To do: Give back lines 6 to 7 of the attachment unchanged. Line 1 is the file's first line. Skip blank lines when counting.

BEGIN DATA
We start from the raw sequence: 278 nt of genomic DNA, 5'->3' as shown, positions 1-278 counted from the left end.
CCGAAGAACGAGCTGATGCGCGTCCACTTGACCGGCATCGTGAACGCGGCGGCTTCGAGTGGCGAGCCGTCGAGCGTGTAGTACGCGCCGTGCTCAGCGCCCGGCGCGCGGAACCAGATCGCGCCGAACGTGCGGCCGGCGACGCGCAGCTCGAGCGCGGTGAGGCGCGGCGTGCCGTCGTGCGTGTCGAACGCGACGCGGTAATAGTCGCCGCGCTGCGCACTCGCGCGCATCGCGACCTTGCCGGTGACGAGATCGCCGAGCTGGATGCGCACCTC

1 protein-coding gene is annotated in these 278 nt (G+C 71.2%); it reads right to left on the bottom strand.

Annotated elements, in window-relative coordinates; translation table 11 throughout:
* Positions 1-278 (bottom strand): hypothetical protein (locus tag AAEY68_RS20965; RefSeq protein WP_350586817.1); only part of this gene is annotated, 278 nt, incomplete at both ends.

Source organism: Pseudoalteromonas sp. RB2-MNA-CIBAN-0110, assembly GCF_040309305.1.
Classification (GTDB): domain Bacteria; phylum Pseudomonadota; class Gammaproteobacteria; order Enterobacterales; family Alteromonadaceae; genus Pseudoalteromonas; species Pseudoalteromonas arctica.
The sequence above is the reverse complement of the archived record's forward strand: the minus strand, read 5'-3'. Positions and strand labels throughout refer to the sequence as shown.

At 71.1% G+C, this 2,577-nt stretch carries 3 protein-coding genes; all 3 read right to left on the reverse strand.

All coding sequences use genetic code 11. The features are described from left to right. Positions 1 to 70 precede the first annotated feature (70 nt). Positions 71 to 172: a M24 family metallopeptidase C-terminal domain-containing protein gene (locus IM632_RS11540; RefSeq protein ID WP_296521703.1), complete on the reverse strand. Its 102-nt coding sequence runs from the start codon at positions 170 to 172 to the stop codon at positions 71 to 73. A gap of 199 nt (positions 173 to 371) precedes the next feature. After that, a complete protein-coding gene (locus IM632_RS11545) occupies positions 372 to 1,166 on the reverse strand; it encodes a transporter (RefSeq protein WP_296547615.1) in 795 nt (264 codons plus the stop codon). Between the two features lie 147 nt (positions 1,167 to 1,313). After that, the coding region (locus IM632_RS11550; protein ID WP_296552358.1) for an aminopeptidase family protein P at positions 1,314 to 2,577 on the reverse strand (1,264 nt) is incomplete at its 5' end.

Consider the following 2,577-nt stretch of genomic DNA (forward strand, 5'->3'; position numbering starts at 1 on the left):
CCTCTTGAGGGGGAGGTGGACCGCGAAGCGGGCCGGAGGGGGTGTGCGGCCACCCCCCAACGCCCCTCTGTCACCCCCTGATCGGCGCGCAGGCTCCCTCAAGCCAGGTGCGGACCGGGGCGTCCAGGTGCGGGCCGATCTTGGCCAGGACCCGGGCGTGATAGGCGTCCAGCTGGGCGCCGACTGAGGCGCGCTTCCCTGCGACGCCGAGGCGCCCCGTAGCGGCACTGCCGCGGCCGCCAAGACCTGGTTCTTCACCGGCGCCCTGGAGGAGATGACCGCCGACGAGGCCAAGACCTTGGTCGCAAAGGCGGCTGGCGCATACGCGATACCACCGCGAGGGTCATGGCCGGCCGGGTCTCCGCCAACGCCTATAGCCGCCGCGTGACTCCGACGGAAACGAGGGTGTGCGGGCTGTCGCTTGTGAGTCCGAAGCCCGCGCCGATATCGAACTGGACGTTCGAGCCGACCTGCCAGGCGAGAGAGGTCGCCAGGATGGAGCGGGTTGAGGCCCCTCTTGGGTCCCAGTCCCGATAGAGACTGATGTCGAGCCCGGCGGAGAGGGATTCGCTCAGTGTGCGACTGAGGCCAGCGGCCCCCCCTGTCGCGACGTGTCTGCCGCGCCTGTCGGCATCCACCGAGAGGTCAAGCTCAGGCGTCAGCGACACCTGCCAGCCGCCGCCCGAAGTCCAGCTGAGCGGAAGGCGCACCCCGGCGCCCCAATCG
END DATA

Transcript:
Source organism: Pseudoalteromonas sp. RB2-MNA-CIBAN-0110, assembly GCF_040309305.1.
Classification (GTDB): domain Bacteria; phylum Pseudomonadota; class Gammaproteobacteria; order Enterobacterales; family Alteromonadaceae; genus Pseudoalteromonas; species Pseudoalteromonas arctica.